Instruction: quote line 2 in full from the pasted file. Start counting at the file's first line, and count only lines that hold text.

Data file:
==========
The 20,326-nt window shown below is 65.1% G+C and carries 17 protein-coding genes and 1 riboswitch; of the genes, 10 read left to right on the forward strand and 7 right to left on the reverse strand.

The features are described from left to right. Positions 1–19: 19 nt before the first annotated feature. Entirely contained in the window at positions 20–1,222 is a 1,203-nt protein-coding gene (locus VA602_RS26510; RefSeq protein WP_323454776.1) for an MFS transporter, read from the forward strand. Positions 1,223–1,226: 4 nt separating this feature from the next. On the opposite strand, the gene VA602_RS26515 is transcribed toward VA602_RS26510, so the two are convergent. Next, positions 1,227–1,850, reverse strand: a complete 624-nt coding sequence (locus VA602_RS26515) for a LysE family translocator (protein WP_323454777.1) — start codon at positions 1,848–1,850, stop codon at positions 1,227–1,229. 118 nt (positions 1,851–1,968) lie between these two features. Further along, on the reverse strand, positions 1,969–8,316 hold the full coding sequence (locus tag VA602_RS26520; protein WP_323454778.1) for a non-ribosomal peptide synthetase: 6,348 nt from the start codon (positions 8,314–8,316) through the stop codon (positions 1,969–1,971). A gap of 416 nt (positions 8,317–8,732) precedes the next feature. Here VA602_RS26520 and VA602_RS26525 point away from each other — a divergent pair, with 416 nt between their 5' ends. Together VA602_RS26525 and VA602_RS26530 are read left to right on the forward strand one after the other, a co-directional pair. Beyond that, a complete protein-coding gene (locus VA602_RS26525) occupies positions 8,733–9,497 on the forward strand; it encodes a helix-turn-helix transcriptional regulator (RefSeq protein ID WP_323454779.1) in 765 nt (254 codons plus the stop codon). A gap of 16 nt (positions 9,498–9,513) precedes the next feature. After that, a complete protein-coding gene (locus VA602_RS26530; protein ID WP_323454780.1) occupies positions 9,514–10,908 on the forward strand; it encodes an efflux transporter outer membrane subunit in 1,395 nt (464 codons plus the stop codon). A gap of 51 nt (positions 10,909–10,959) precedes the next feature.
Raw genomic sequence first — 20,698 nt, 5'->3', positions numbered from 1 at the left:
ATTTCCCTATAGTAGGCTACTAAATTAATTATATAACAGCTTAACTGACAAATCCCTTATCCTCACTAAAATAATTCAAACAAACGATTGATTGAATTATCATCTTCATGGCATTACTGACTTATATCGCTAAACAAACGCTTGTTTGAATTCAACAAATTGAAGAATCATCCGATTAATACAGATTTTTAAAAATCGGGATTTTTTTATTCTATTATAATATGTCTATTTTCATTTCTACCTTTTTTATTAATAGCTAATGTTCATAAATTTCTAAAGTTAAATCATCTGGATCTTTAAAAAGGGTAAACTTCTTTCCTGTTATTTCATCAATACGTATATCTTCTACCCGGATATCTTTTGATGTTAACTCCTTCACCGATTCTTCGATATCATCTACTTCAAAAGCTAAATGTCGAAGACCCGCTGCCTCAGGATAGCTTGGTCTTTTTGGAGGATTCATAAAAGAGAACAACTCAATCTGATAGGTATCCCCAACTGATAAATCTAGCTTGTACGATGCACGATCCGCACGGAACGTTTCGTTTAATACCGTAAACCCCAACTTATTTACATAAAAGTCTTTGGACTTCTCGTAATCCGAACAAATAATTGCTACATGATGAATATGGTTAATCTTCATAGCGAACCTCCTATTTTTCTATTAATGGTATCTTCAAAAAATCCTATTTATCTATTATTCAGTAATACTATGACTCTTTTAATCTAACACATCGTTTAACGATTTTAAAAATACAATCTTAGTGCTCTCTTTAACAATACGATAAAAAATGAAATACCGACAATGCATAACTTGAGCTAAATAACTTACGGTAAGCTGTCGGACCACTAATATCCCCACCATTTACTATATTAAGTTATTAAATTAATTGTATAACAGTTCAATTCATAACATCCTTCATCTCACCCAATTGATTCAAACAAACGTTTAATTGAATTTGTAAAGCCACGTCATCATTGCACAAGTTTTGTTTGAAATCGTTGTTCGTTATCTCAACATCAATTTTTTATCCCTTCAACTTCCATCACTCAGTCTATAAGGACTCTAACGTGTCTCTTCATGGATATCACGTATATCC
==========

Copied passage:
The features are described from left to right. Positions 1–19: 19 nt before the first annotated feature. Entirely contained in the window at positions 20–1,222 is a 1,203-nt protein-coding gene (locus VA602_RS26510; RefSeq protein WP_323454776.1) for an MFS transporter, read from the forward strand. Positions 1,223–1,226: 4 nt separating this feature from the next. On the opposite strand, the gene VA602_RS26515 is transcribed toward VA602_RS26510, so the two are convergent. Next, positions 1,227–1,850, reverse strand: a complete 624-nt coding sequence (locus VA602_RS26515) for a LysE family translocator (protein WP_323454777.1) — start codon at positions 1,848–1,850, stop codon at positions 1,227–1,229. 118 nt (positions 1,851–1,968) lie between these two features. Further along, on the reverse strand, positions 1,969–8,316 hold the full coding sequence (locus tag VA602_RS26520; protein WP_323454778.1) for a non-ribosomal peptide synthetase: 6,348 nt from the start codon (positions 8,314–8,316) through the stop codon (positions 1,969–1,971). A gap of 416 nt (positions 8,317–8,732) precedes the next feature. Here VA602_RS26520 and VA602_RS26525 point away from each other — a divergent pair, with 416 nt between their 5' ends. Together VA602_RS26525 and VA602_RS26530 are read left to right on the forward strand one after the other, a co-directional pair. Beyond that, a complete protein-coding gene (locus VA602_RS26525) occupies positions 8,733–9,497 on the forward strand; it encodes a helix-turn-helix transcriptional regulator (RefSeq protein ID WP_323454779.1) in 765 nt (254 codons plus the stop codon). A gap of 16 nt (positions 9,498–9,513) precedes the next feature. After that, a complete protein-coding gene (locus VA602_RS26530; protein ID WP_323454780.1) occupies positions 9,514–10,908 on the forward strand; it encodes an efflux transporter outer membrane subunit in 1,395 nt (464 codons plus the stop codon). A gap of 51 nt (positions 10,909–10,959) precedes the next feature.